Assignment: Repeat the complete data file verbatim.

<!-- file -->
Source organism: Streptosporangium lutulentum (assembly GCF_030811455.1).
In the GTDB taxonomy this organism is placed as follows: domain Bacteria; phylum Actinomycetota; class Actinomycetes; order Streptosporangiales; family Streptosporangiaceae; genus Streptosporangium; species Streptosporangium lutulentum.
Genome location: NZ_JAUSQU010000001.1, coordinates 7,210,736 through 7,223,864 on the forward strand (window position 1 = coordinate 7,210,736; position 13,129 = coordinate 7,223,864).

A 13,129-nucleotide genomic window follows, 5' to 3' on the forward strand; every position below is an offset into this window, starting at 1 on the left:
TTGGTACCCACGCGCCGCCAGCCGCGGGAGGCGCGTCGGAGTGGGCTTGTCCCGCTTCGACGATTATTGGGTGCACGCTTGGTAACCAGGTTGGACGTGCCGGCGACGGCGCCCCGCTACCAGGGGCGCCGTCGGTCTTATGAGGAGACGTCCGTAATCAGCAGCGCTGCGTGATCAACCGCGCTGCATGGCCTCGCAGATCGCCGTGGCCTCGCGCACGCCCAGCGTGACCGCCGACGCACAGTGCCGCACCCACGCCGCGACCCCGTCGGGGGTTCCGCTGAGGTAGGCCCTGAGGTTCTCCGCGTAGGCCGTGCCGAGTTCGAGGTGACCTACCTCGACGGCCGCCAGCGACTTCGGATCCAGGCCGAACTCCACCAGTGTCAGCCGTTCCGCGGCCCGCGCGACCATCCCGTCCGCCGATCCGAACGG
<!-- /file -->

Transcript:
Source organism: Streptosporangium lutulentum (assembly GCF_030811455.1).
In the GTDB taxonomy this organism is placed as follows: domain Bacteria; phylum Actinomycetota; class Actinomycetes; order Streptosporangiales; family Streptosporangiaceae; genus Streptosporangium; species Streptosporangium lutulentum.
Genome location: NZ_JAUSQU010000001.1, coordinates 7,210,736 through 7,223,864 on the forward strand (window position 1 = coordinate 7,210,736; position 13,129 = coordinate 7,223,864).

A 13,129-nucleotide genomic window follows, 5' to 3' on the forward strand; every position below is an offset into this window, starting at 1 on the left:
TTGGTACCCACGCGCCGCCAGCCGCGGGAGGCGCGTCGGAGTGGGCTTGTCCCGCTTCGACGATTATTGGGTGCACGCTTGGTAACCAGGTTGGACGTGCCGGCGACGGCGCCCCGCTACCAGGGGCGCCGTCGGTCTTATGAGGAGACGTCCGTAATCAGCAGCGCTGCGTGATCAACCGCGCTGCATGGCCTCGCAGATCGCCGTGGCCTCGCGCACGCCCAGCGTGACCGCCGACGCACAGTGCCGCACCCACGCCGCGACCCCGTCGGGGGTTCCGCTGAGGTAGGCCCTGAGGTTCTCCGCGTAGGCCGTGCCGAGTTCGAGGTGACCTACCTCGACGGCCGCCAGCGACTTCGGATCCAGGCCGAACTCCACCAGTGTCAGCCGTTCCGCGGCCCGCGCGACCATCCCGTCCGCCGATCCGAACGG